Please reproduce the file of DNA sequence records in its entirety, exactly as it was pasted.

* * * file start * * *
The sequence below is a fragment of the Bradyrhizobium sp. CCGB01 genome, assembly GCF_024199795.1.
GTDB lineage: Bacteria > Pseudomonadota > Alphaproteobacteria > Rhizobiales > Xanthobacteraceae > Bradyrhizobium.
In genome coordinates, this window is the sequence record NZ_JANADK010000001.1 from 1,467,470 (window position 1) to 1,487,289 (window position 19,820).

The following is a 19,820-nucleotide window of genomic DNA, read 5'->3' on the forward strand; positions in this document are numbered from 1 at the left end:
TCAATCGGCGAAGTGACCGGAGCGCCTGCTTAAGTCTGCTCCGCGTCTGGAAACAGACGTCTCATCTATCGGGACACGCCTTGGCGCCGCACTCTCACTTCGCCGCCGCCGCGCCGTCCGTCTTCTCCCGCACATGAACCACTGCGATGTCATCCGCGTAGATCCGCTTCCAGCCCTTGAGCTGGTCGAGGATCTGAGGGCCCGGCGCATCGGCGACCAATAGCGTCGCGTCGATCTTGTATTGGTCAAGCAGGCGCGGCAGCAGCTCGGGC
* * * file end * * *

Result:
The sequence below is a fragment of the Bradyrhizobium sp. CCGB01 genome, assembly GCF_024199795.1.
GTDB lineage: Bacteria > Pseudomonadota > Alphaproteobacteria > Rhizobiales > Xanthobacteraceae > Bradyrhizobium.
In genome coordinates, this window is the sequence record NZ_JANADK010000001.1 from 1,467,470 (window position 1) to 1,487,289 (window position 19,820).

The following is a 19,820-nucleotide window of genomic DNA, read 5'->3' on the forward strand; positions in this document are numbered from 1 at the left end:
TCAATCGGCGAAGTGACCGGAGCGCCTGCTTAAGTCTGCTCCGCGTCTGGAAACAGACGTCTCATCTATCGGGACACGCCTTGGCGCCGCACTCTCACTTCGCCGCCGCCGCGCCGTCCGTCTTCTCCCGCACATGAACCACTGCGATGTCATCCGCGTAGATCCGCTTCCAGCCCTTGAGCTGGTCGAGGATCTGAGGGCCCGGCGCATCGGCGACCAATAGCGTCGCGTCGATCTTGTATTGGTCAAGCAGGCGCGGCAGCAGCTCGGGC